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Many Minds

May 20, 2020

Greetings all—and a warm welcome back for another episode! Today’s show is a conversation with Daniel Oberhaus. Daniel is a staff writer for Wired magazine and the author of the book Extraterrestrial Languages, published by MIT Press in 2019. The book charts the history of humanity’s efforts at “interstellar communication”—our attempts to send messages to the stars in the hopes that alien life forms might receive them. Daniel and I talk about what these messages have contained, what forms they’ve taken, and the thinking and theories behind them.

As you might guess, the history of interstellar communication is packed full of colorful episodes, charismatic characters, and quirky passion projects. But it’s also full of deep questions—questions about the very nature of communication, about the essence of human language, about why minds think in the ways they do, about the origins of mathematics, about what can and should be said on behalf of our species—or our planet. Apologies for the long list, but there really is a lot in play here—we touch on a bunch of it but for the fuller story, I definitely recommend you check out Daniel’s book.

Thank you so much for joining us, as always. Enjoy and take care!


A transcript of this interview is available here.


Notes and links 

Most of the topics we discuss are treated in detail in Daniel Oberhaus’s book, Extraterrestrial Languages.

2:38 – In 1960 the mathematician Hans Freudenthal published a book called Lincos: Design of a Language for Cosmic Intercourse. Here is Daniel’s original article profiling Freudenthal and his ideas.

5:08 – There were a number of fanciful early schemes for communicating with aliens. For example, Carl Friedrich Gauss, better known for his contributions to mathematics, reportedly proposed building a large right triangle as a kind of message.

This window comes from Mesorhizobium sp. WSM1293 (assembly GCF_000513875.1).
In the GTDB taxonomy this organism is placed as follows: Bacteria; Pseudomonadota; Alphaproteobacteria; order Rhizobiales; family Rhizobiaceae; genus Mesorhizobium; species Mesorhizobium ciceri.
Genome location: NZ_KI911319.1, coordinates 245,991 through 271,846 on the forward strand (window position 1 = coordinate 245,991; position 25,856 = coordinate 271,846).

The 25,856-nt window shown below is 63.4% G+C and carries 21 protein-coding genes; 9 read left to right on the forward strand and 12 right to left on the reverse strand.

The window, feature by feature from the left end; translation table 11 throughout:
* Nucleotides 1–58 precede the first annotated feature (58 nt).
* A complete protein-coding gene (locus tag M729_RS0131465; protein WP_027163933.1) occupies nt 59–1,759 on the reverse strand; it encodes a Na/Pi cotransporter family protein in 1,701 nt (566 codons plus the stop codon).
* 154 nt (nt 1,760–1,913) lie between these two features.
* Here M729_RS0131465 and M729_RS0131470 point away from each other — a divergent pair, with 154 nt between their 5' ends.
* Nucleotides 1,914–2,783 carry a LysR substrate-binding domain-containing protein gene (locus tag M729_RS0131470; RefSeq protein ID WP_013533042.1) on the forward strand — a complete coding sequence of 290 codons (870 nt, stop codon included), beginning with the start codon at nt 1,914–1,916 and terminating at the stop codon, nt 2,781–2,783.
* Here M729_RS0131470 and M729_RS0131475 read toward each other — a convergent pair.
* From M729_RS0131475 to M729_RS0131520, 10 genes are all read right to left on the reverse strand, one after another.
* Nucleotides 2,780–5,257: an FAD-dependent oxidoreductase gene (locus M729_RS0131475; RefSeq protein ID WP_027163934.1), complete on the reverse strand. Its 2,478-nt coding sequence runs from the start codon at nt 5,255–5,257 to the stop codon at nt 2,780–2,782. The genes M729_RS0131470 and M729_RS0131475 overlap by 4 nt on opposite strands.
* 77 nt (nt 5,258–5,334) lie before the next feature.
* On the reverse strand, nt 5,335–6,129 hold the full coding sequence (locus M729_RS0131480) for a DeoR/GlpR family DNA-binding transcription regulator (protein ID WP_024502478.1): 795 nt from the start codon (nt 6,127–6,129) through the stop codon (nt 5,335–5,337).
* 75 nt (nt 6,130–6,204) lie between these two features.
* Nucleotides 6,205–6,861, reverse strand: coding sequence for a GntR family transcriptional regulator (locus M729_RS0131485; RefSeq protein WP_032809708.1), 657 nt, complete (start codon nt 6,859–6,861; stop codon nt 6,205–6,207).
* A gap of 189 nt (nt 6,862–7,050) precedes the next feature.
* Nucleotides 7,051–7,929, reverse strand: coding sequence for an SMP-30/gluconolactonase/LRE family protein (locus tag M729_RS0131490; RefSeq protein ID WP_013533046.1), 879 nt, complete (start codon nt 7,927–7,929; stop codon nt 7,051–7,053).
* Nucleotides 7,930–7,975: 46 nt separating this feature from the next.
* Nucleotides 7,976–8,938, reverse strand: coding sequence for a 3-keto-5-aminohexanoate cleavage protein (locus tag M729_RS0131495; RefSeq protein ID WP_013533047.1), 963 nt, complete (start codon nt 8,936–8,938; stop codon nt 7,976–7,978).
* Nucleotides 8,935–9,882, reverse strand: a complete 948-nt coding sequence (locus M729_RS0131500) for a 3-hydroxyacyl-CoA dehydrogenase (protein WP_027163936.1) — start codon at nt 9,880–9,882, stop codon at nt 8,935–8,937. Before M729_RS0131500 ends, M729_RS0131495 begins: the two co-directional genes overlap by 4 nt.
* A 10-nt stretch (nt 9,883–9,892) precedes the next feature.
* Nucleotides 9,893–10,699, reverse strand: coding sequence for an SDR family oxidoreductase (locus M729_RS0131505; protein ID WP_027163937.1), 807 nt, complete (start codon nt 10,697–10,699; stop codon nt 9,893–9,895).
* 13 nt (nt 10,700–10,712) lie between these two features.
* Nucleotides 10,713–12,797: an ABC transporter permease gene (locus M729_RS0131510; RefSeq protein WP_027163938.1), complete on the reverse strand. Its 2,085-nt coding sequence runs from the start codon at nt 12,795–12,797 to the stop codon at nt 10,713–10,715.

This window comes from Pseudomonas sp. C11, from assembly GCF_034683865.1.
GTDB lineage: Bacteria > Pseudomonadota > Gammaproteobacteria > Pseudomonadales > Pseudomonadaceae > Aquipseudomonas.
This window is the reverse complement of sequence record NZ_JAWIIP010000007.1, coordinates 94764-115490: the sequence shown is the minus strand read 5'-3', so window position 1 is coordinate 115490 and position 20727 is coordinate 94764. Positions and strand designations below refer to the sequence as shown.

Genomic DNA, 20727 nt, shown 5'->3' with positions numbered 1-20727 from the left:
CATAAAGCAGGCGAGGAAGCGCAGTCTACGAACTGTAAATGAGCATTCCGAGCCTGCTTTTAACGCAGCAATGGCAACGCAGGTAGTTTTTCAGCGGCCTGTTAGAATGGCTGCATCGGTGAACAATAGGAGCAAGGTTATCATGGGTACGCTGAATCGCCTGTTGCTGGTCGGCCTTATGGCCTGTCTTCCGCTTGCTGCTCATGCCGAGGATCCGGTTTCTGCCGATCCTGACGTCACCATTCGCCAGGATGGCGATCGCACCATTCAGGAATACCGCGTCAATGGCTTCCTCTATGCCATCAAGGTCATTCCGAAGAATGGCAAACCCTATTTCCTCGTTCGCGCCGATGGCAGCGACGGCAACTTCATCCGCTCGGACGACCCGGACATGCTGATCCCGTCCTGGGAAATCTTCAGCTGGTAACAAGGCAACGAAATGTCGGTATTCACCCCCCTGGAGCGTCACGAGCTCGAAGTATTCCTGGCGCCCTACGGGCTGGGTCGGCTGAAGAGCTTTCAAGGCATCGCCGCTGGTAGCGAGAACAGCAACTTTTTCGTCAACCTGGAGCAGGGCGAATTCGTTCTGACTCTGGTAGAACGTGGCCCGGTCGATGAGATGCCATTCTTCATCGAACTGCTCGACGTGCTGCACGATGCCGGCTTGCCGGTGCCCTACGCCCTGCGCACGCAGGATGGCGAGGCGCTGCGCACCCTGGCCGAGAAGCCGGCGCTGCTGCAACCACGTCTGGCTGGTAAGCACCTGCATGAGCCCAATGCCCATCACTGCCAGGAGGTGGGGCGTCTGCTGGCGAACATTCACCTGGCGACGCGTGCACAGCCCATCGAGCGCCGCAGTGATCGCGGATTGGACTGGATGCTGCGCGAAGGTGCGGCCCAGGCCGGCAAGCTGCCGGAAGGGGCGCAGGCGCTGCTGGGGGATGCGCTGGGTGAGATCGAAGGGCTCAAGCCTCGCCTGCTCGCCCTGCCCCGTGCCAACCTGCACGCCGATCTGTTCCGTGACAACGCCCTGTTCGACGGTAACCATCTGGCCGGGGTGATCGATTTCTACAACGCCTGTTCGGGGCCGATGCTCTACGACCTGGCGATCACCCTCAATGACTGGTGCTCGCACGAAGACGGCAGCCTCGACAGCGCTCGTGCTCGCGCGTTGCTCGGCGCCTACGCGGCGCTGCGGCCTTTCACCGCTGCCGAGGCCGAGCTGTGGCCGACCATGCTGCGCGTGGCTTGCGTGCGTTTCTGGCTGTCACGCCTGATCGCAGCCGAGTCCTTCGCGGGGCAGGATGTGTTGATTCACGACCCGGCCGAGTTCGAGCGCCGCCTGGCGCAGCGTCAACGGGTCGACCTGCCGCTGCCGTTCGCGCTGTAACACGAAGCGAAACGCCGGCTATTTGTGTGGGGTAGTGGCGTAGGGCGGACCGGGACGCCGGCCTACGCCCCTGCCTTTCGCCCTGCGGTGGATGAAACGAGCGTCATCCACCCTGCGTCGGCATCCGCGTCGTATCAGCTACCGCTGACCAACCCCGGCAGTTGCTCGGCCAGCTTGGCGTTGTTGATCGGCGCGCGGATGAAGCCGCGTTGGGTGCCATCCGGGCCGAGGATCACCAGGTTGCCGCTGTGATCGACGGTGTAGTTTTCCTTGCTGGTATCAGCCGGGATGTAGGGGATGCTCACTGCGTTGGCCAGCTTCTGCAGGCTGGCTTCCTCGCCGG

10:30 – The Arecibo message was devised and sent by Frank Drake and Carl Sagan in 1974.

11:25 – Two important acronyms in this world: the search for extraterrestrial life (SETI) and messaging extraterrestrial life (METI).

14:40 – In case you need a refresher on what an exoplanet is—as I did—here is a place to start.

20:38 – For more on the idea of Mathematical Platonism, see this article in the Stanford Encyclopedia of Philosophy. A few alternatives to Mathematical Platonism have been proposed, including the theories of Embodied Mathematics put forward by George Lakoff & Rafael Núñez in Where Mathematics Comes From.

27:00 – A brief survey of the different numeral base systems used in across human languages.

28:30 – For a bit about John Lilly, read his obituary or see this article on his role in SETI. Lilly promoted the idea that communicating with aliens might be akin to communicating with dolphins.

30:50 – Another analogy: decoding alien messages might be like decoding ancient scripts like Linear B.

34:20 – For more on the dolphin whistle research we discuss, see here.

36:16 – Noam Chomsky’s idea that recursion is a key—perhaps the key feature—of human language is controversial. For discussion of this claim—and an equally controversial rejection of it—see this article.

37:50 – For examples of the communication abilities of Koko the gorilla, see here. Koko died in 2018.

44:45 – See here for more about the Pioneer Plaques, and here for more about the Golden Voyager Record.

48:30 – Here is a list of the musical recordings that were included on the Golden Voyager Record.

51:20 – For more about the Cosmic Call messages, see here.

53:10 – The controversial Pioneer Plaque image.

56:49 – The website for METI International.

1:03:30 – The 2015 announcement of a $100 million donation to fund SETI research is discussed here.


Daniel Oberhaus’s end-of-show recommendations:

Intelligent Life in the Universe, by I.S. Shklovskii and Carl Sagan

Communication with Extraterrestrial Intelligence, edited by Carl Sagan

The best way to keep up with Daniel is on Twitter @DMOberhaus. His personal website is:


Many Minds is a project of the Diverse Intelligences Summer Institute (DISI) (, which is made possible by a generous grant from the Templeton World Charity Foundation to UCLA. It is hosted by Kensy Cooperrider, with creative support from DISI Directors Erica Cartmill and Jacob Foster, and Associate Director Hilda Loury. Our artwork is by Ben Oldroyd ( Our transcripts are created by Sarah Dopierala (

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